One of the biggest fan pages of Queen frontman Freddie Mercury shared a post on Instagram revealing how Mercury felt when he performed with The Royal Ballet back in 1979, and apparently, he was in a great deal of pain during the practices.
As you may know, Freddie Mercury began training with The Royal Ballet for a charity performance to be held at the London Coliseum in 1979 after being encouraged by his friend Wayne Eagling, a choreographer and principal dancer for The Royal Ballet. According to Mercury, ballet is something he could not practice due to the fact that he needed his free-will while dancing.
Here is what Mercury said about his collaboration with The Royal Ballet:
“They asked me. They actually thought I could dance. So they asked me to do this charity concert. Then I realized, how I could dance. I appreciate their discipline and dedication a hell of a lot.
I mean, it’s a different kind of dedication than you have to apply to what I’m doing. I don’t think I could ever do it because it’s like learning someone else’s steps. I do things that I want to do and it’s all very free-form.”
Since Mercury is known for his unique moves and his beaming energy on stage, his performance was highly praised considering it was also a sold-out event. Queen frontman didn’t just dance with the members of The Royal Ballet, he also sang ‘Bohemian Rhapsody’ and ‘Crazy Little Thing Called Love’ during his performance.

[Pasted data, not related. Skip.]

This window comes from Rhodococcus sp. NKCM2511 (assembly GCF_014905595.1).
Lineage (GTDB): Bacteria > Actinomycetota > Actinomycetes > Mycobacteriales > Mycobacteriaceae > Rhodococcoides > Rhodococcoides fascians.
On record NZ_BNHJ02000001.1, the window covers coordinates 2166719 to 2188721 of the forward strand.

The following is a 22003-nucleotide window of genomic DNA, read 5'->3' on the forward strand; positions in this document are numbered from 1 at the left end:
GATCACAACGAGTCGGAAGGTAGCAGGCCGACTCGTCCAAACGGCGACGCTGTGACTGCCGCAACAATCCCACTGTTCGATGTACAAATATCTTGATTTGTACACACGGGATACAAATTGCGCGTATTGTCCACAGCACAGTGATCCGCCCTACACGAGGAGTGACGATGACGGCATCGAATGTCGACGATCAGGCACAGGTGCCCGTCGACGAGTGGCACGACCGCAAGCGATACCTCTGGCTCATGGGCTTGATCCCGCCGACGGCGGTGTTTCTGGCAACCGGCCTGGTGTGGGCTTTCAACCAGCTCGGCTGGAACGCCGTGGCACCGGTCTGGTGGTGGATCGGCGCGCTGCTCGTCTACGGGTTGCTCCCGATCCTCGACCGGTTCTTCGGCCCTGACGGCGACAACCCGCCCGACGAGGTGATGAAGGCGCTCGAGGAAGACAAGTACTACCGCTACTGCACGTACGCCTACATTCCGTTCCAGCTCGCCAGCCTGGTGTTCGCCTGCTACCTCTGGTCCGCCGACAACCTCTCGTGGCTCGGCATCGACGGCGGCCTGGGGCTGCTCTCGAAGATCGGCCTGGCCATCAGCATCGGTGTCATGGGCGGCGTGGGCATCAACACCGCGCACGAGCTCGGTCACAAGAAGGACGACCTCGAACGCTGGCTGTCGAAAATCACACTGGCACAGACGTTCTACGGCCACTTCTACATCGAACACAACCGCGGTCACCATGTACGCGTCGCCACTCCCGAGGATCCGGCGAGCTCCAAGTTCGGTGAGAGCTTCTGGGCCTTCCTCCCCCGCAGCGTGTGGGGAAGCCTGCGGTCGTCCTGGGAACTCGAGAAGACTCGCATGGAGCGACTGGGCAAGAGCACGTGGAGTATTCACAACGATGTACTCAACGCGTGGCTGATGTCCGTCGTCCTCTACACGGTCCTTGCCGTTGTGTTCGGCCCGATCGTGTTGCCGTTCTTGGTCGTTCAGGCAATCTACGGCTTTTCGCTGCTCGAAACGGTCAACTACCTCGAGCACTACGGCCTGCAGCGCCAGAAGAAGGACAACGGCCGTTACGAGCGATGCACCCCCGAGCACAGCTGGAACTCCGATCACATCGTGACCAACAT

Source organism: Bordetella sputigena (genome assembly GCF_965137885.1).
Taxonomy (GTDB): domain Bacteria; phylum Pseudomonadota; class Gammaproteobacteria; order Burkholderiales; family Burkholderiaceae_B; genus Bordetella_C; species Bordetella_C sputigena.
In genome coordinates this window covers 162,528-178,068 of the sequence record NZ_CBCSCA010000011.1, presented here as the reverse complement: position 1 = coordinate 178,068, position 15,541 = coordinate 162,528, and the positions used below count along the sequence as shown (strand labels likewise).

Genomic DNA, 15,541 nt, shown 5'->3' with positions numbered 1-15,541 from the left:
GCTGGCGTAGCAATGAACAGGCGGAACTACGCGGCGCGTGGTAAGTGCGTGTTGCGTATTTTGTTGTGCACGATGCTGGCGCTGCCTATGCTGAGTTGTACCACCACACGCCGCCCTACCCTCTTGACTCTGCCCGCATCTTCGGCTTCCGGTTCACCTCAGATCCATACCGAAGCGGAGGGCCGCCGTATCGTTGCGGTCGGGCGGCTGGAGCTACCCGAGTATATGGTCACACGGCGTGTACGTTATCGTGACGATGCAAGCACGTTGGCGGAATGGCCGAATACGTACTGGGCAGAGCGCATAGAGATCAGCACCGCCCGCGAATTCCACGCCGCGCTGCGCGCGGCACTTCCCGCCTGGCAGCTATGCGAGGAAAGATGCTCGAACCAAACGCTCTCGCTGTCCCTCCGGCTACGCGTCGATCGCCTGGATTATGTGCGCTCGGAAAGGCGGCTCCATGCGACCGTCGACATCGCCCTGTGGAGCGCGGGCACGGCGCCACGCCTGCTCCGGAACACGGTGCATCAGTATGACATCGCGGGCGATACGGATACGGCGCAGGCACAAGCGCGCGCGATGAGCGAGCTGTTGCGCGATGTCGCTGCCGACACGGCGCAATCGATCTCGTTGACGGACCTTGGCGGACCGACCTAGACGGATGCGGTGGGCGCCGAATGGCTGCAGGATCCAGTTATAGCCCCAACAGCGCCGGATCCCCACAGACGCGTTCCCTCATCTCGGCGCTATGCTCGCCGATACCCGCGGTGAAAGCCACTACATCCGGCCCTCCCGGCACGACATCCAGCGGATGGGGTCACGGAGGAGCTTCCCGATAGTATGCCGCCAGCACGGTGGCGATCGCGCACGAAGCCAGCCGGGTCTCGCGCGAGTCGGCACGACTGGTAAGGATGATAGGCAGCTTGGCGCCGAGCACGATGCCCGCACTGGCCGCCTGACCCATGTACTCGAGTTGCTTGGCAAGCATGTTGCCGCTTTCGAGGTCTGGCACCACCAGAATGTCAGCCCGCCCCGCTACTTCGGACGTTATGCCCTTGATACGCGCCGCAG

One of the biggest Freddie Mercury fan pages on Instagram shared a post dedicated to his performance with The Royal Ballet and revealed how Freddie felt about the rehearsals for the show. Although he was a huge fan of ballet, it was full of pain and agony, Mercury told The London Evening News.
Here is what Mercury said:
“They had me practicing at the barre and all that, stretching my legs … trying to do things in a week that they’d been doing for years. It was murder. After two days I was in agony. It was hurting me in places I didn’t know I had, dear.”
You can see the Instagram post below.